Middle-distance running is a unique discipline that utilizes both aerobic and anaerobic abilities, resulting in a physiologically diverse athlete population. This diversity in athlete makeup underscores the necessity for precise physiological profiling methods to improve individualized training and race strategy approaches. While the Speed Reserve Ratio (SRR) has garnered attention as an accurate and effective tool in athlete profiling, skeletal muscle oxygenation (SmO2) and blood lactate also have shown potential in this field. However, the effectiveness of these biomarkers in middle-distance populations, especially in conjunction with SRR, is less understood. PURPOSE: This research aims to understand the relationships between SRR, changes in SmO2, and peak blood lactate concentrations in male middle-distance runners. By establishing correlations between these biomarkers, we aim to evaluate their potential to characterize an athlete's aerobic and anaerobic capabilities, which could enhance personalized training and performance optimization. METHODS: Nine male middle-distance runners (age 22.89±2.62 years, weight 71.03±8.42 kg, height 172.03±9.24 cm) were evaluated in two distinct exercise tests. The initial test was a 50m sprint designed to determine max sprint speed (MSS). The subsequent test involved an incremental treadmill protocol that measured VO2 max, max aerobic speed (MAS), the change in SmO2 via a portable near-infrared spectroscopy (NIRS) device, and post-exercise peak blood lactate levels. Pearson correlation coefficients were used to analyze associations. RESULTS: Analysis revealed significant correlations between SRR and VO2max (r = -0.897, p = 0.009), SRR and changes in SmO2 (r = 0.698, p = 0.036), and between SmO2 and MSS (r = 0.756, p = 0.019). CONCLUSION: The correlations establish a strong link between SRR, VO2max, and SmO2 changes. The data suggests that measuring SmO2 can help predict a middle-distance runner’s aerobic and anaerobic capacities, emphasizing its potential as a pivotal biomarker for athlete profiling. Additionally, our findings bolster the SRR's role as a tool for detailed physiological profiling, advocating for its application in athlete evaluation and tailored training recommendations.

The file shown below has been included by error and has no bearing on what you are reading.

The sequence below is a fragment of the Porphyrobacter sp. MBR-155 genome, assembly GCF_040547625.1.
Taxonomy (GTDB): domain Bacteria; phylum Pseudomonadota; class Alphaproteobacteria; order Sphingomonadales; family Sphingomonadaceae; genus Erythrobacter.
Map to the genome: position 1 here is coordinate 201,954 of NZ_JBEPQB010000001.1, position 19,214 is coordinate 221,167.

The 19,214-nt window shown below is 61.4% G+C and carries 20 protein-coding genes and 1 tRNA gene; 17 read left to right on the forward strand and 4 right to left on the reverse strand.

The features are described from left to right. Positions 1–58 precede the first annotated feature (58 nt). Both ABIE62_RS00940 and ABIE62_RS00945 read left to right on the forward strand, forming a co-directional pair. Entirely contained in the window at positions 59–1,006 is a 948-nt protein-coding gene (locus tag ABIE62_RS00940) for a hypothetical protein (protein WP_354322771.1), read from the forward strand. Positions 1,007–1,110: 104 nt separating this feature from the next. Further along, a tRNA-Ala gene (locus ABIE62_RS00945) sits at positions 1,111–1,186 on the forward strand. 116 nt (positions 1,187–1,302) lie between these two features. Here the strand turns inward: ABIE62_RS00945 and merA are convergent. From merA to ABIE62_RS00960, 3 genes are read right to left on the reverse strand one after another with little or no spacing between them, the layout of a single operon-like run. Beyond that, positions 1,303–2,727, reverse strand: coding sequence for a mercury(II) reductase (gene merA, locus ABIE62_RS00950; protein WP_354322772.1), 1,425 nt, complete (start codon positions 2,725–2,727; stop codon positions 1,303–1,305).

To view the content in your browser, please download Adobe Reader or, alternately,
you may Download the file to your hard drive.

NOTE: The latest versions of Adobe Reader do not support viewing PDF files within Firefox on Mac OS and if you are using a modern (Intel) Mac, there is no official plugin for viewing PDF files within the browser window.